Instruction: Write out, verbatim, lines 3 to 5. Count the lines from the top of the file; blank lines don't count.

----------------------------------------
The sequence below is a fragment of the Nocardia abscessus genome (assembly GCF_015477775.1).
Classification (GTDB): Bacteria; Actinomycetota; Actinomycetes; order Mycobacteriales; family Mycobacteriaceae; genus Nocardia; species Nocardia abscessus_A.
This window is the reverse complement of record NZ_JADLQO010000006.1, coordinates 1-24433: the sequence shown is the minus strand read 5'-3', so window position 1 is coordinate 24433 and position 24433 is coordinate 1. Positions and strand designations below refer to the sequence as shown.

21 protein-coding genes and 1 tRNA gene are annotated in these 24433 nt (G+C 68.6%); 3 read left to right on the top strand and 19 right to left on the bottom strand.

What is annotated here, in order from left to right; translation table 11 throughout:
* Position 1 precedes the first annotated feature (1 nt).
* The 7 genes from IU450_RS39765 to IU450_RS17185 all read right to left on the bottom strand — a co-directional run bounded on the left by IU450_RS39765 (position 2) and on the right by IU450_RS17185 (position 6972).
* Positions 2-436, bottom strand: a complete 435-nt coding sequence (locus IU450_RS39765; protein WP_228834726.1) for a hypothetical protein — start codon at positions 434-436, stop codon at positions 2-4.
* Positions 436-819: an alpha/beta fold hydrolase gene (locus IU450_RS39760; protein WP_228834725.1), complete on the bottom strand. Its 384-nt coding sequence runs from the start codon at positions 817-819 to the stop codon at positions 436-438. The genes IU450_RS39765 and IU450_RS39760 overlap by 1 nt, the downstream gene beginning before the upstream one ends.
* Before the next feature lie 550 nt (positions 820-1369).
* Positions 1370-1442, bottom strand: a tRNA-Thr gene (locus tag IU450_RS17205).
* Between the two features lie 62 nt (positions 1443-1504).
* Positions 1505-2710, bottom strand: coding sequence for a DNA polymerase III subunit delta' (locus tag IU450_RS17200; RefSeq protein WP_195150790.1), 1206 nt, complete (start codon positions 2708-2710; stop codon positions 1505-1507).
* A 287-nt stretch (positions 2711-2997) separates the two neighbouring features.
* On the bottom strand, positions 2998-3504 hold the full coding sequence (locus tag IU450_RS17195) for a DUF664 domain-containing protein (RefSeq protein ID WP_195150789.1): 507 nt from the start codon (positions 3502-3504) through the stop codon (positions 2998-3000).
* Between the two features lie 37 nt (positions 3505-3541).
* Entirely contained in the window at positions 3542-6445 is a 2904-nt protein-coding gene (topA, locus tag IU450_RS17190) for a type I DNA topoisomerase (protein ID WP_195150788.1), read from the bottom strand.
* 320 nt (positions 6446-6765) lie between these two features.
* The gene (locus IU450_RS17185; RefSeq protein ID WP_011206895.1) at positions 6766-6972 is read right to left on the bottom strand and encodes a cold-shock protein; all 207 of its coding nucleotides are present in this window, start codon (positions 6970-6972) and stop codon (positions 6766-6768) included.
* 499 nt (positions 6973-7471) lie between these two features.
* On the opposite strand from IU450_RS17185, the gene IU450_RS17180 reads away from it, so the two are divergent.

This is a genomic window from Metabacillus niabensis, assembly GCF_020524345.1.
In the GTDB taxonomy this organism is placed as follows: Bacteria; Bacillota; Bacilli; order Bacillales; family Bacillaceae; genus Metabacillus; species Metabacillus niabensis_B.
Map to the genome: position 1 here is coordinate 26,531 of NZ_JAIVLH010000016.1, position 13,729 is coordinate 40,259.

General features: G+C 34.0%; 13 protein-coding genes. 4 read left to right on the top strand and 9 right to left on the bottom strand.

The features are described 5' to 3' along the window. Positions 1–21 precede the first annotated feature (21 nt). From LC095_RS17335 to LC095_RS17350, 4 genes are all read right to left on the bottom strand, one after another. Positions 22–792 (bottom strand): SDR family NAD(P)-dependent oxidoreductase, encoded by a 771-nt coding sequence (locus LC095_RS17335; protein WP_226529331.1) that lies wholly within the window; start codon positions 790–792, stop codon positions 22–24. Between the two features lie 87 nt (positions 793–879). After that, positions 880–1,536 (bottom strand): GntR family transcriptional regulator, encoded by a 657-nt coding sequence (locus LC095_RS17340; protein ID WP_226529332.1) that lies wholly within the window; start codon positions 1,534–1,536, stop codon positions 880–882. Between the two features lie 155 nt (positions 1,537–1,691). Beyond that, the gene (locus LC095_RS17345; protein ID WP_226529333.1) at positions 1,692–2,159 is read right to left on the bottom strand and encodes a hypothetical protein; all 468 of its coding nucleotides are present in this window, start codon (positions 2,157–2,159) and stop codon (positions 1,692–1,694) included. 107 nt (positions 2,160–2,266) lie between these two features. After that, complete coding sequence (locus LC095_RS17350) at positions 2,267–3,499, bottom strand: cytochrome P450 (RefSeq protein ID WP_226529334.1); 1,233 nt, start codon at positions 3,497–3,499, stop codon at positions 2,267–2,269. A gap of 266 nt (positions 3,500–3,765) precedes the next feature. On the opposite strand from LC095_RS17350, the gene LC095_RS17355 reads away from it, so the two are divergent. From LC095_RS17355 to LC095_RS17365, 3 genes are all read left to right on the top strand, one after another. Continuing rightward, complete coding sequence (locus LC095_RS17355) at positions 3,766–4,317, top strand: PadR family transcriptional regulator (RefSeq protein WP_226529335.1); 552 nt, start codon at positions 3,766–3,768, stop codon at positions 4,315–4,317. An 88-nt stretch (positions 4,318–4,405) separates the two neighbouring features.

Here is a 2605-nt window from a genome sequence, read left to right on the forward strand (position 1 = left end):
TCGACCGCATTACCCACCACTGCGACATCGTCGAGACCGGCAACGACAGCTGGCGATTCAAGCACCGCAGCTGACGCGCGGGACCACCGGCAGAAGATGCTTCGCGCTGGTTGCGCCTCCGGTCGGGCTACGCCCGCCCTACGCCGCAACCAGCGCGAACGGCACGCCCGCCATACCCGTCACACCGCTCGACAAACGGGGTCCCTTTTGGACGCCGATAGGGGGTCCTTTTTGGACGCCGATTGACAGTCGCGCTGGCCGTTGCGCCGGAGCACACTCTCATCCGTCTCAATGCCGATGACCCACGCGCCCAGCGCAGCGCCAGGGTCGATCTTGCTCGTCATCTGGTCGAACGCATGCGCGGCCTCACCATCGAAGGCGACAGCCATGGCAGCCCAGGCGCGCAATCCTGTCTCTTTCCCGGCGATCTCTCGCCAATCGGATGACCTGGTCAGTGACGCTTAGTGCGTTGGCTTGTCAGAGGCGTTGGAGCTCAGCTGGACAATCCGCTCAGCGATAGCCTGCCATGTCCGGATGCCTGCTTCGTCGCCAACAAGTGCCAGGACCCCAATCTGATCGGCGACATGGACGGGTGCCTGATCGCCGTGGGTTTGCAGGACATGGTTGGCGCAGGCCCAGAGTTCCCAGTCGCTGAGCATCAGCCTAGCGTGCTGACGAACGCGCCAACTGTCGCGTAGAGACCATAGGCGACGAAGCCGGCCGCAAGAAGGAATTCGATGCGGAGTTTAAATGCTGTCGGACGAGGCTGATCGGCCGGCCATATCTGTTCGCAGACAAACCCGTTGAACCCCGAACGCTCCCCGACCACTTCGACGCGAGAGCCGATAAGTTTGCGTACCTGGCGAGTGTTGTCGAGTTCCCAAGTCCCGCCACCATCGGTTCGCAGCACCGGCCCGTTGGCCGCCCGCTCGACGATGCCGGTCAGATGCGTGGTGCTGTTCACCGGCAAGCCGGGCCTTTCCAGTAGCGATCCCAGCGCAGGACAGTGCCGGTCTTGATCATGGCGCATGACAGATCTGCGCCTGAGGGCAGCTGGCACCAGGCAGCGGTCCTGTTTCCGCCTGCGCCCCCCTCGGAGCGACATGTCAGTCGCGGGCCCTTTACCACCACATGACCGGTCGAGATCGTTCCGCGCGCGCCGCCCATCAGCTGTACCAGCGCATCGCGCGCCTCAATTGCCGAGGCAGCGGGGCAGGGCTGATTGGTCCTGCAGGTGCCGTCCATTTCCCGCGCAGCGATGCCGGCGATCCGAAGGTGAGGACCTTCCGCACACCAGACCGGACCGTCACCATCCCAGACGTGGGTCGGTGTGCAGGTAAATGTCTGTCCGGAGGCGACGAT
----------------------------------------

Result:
This window is the reverse complement of record NZ_JADLQO010000006.1, coordinates 1-24433: the sequence shown is the minus strand read 5'-3', so window position 1 is coordinate 24433 and position 24433 is coordinate 1. Positions and strand designations below refer to the sequence as shown.

21 protein-coding genes and 1 tRNA gene are annotated in these 24433 nt (G+C 68.6%); 3 read left to right on the top strand and 19 right to left on the bottom strand.

What is annotated here, in order from left to right; translation table 11 throughout: